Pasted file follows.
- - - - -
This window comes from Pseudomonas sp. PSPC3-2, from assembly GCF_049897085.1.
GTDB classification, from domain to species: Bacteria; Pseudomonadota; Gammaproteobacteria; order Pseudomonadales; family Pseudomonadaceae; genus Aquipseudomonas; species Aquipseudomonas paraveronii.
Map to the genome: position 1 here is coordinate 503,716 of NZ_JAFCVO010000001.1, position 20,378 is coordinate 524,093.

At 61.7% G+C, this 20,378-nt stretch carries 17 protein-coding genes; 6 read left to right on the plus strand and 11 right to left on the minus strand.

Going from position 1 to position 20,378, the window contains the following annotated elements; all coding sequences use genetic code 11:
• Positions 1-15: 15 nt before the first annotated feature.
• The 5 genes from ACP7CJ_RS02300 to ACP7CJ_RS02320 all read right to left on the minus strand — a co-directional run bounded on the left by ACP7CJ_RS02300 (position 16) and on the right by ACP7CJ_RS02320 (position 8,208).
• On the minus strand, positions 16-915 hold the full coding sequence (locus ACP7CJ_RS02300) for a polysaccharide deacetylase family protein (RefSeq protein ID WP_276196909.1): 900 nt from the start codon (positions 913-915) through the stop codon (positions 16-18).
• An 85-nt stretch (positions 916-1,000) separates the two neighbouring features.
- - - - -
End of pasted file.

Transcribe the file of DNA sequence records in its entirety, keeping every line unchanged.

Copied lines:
This window comes from Pseudomonas sp. PSPC3-2, from assembly GCF_049897085.1.
GTDB classification, from domain to species: Bacteria; Pseudomonadota; Gammaproteobacteria; order Pseudomonadales; family Pseudomonadaceae; genus Aquipseudomonas; species Aquipseudomonas paraveronii.
Map to the genome: position 1 here is coordinate 503,716 of NZ_JAFCVO010000001.1, position 20,378 is coordinate 524,093.

At 61.7% G+C, this 20,378-nt stretch carries 17 protein-coding genes; 6 read left to right on the plus strand and 11 right to left on the minus strand.

Going from position 1 to position 20,378, the window contains the following annotated elements; all coding sequences use genetic code 11:
• Positions 1-15: 15 nt before the first annotated feature.
• The 5 genes from ACP7CJ_RS02300 to ACP7CJ_RS02320 all read right to left on the minus strand — a co-directional run bounded on the left by ACP7CJ_RS02300 (position 16) and on the right by ACP7CJ_RS02320 (position 8,208).
• On the minus strand, positions 16-915 hold the full coding sequence (locus ACP7CJ_RS02300) for a polysaccharide deacetylase family protein (RefSeq protein ID WP_276196909.1): 900 nt from the start codon (positions 913-915) through the stop codon (positions 16-18).
• An 85-nt stretch (positions 916-1,000) separates the two neighbouring features.